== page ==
USS Hodges (DE-231)

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Career (United States)
Name:USS Hodges
Namesake:Flournoy Glen Hodges
Builder:Charleston Navy Yard, SC
Launched:9 December 1943
Sponsored by:Miss Dorothy Jane Hodges, sister of Ensign Hodges
Commissioned:27 May 1944
Decommissioned:22 June 1946
Struck:29 June 1948
Honors and
awards:
One battle star
Fate:Unknown
General characteristics
Class & type:Rudderow
Type:Destroyer escort
Displacement:1,450 tons
Length:306 feet
Beam:36 feet, 10 inches
Draft:9 feet 8 inches
Speed:24 knots
Complement:186
Armament:2 x 5 in/38 cal (127 mm) (2x1)
4 x 40-mm/70 (2x2)
10 x 20 mm (10x1)
3 x 21 in torpedo tubes (1x3)
1 Hedgehog depth bomb thrower
8 depth charge projectors (8x1)
2 depth charge racks
 
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Career (United States)
Name:USS Hodges
Namesake:Flournoy Glen Hodges
Builder:Charleston Navy Yard, SC
Launched:9 December 1943
Sponsored by:Miss Dorothy Jane Hodges, sister of Ensign Hodges
Commissioned:27 May 1944
Decommissioned:22 June 1946
Struck:29 June 1948
Honors and
awards:
One battle star
Fate:Unknown
General characteristics
Class & type:Rudderow
Type:Destroyer escort
Displacement:1,450 tons
Length:306 feet
Beam:36 feet, 10 inches
Draft:9 feet 8 inches
Speed:24 knots
Complement:186
Armament:2 x 5 in/38 cal (127 mm) (2x1)
4 x 40-mm/70 (2x2)
10 x 20 mm (10x1)
3 x 21 in torpedo tubes (1x3)
1 Hedgehog depth bomb thrower
8 depth charge projectors (8x1)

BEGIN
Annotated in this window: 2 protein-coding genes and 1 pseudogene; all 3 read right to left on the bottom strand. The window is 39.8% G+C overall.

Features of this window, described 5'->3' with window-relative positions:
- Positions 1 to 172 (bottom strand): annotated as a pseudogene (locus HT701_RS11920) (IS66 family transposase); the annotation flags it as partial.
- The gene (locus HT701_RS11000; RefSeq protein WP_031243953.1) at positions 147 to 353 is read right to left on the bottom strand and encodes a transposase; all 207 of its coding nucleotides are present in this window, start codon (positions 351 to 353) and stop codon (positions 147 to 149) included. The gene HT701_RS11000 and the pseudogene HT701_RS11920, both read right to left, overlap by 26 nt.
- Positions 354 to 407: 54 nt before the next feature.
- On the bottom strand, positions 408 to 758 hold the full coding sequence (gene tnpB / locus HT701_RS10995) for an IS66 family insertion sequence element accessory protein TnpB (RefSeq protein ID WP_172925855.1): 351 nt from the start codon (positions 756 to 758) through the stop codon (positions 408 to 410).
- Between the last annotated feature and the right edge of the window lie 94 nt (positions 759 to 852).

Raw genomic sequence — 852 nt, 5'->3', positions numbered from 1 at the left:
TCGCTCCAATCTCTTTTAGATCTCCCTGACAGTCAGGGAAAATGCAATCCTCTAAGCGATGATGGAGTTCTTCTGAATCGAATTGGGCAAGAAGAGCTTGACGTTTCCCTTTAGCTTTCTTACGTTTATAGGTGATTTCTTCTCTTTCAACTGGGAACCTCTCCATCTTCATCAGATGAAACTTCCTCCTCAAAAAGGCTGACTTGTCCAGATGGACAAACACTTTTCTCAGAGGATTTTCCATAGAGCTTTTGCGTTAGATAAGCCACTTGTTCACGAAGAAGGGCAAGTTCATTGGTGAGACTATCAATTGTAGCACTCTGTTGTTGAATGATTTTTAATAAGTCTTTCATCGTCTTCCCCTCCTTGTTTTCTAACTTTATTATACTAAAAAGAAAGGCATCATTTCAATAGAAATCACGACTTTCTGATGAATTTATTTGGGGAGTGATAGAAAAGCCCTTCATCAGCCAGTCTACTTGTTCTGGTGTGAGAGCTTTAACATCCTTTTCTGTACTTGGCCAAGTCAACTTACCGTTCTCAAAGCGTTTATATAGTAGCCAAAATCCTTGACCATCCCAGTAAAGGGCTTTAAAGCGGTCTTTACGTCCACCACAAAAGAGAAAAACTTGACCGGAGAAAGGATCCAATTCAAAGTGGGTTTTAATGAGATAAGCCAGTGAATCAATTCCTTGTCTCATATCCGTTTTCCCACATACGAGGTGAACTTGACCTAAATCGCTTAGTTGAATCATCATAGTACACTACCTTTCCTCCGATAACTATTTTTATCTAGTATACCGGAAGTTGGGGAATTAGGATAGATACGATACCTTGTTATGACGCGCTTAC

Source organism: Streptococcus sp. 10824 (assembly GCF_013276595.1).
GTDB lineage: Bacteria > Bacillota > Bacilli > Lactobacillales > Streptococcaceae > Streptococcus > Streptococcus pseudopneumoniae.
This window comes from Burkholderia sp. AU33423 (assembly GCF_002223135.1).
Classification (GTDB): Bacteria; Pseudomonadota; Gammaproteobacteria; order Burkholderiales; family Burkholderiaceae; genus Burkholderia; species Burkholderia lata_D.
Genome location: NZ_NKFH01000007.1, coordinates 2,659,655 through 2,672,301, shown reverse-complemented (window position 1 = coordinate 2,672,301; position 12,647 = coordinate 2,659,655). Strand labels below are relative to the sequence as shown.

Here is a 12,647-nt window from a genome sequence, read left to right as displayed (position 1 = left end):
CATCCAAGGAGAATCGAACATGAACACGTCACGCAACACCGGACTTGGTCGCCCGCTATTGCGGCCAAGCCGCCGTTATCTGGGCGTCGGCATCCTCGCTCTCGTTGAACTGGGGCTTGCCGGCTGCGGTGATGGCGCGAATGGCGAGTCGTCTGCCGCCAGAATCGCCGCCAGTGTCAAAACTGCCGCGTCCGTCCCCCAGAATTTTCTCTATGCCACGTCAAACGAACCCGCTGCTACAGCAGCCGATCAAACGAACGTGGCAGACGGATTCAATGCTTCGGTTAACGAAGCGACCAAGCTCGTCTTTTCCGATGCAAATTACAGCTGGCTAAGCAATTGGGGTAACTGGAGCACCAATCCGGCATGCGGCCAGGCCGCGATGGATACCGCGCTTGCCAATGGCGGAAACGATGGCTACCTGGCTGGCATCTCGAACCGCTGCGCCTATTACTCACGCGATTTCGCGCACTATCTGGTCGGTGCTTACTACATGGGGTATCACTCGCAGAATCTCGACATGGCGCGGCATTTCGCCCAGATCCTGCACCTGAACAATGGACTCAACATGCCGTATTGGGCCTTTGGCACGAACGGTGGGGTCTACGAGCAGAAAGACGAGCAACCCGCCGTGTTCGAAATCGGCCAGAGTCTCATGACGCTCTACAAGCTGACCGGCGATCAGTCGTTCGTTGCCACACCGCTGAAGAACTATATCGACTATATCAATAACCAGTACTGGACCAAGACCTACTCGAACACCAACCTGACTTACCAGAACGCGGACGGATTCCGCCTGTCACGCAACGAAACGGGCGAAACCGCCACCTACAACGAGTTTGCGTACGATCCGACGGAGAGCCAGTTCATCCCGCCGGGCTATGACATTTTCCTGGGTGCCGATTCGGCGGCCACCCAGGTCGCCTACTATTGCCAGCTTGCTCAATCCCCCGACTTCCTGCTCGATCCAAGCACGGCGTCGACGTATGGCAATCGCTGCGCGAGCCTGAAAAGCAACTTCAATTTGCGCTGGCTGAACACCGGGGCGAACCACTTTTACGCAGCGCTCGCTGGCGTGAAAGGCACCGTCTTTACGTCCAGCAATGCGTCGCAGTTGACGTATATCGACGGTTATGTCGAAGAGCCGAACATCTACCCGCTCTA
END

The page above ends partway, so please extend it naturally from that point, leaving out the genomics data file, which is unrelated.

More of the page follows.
2 depth charge racks

USS Hodges (DE-231) was a Rudderow-class destroyer escort in the United States Navy during World War II

Hodges was launched 9 December 1943 by the Charleston Navy Yard; sponsored by Miss Dorothy Jane Hodges, sister of Ensign Hodges; and commissioned 27 May 1944, Lt. Comdr. Victor B. Staadecker in command.

After shakedown off Bermuda, Hodges returned to Charleston before steaming to the British West Indies for antisubmarine patrol. After more operations along the East Coast, she sailed 14 October 1944 from New York, reaching New Guinea 20 November via the Panama Canal Zone. After operations off New Guinea, Hodges sailed 20 December for the Philippines where she took up antisubmarine patrol and escort duty.

In early January 1945, Hodges sailed with Vice Admiral Daniel E. Barbey's San Fabian Attack Force for the landings at Lingayen Gulf, 9 January. Shortly after 0700, 9 January, as Hodges was on her screening station a kamikaze started a dive on her. Misjudging the target angle, the plane knocked down her foremast and radio antennas and splashed without inflicting a single casualty. Hodges quickly made emergency repairs and continued providing air coverage—thus playing a key role in successfully landing the 6th Infantry Division and General Wing's 43rd Division.

After repairs at Manus Hodges arrived Humboldt Bay, New Guinea, 15 February to escort a convoy to Leyte.

Through the last of March she was assigned patrol and escort duty for convoys bringing in supplies to the Philippines. On 11 April, Hodges conducted shore bombardment on Japanese gun emplacements in the vicinity of Legaspi, Luzon, then for the remainder of April and May operated out of Manila Bay training with submarines.

After more patrol and escort duty out of Subic Bay, Hodges sailed for Ulithi 26 June. From 1 July until 18 December she was assigned patrol and plane guard duty between Ulithi and Okinawa.

Hodges departed Samar 18 December, arriving San Francisco 9 January 1946 via Eniwetok and Pearl Harbor. Hodges decommissioned at San Diego 22 June 1946 and joined the Reserve Fleet.

Hodges received one battle star for World War II service.

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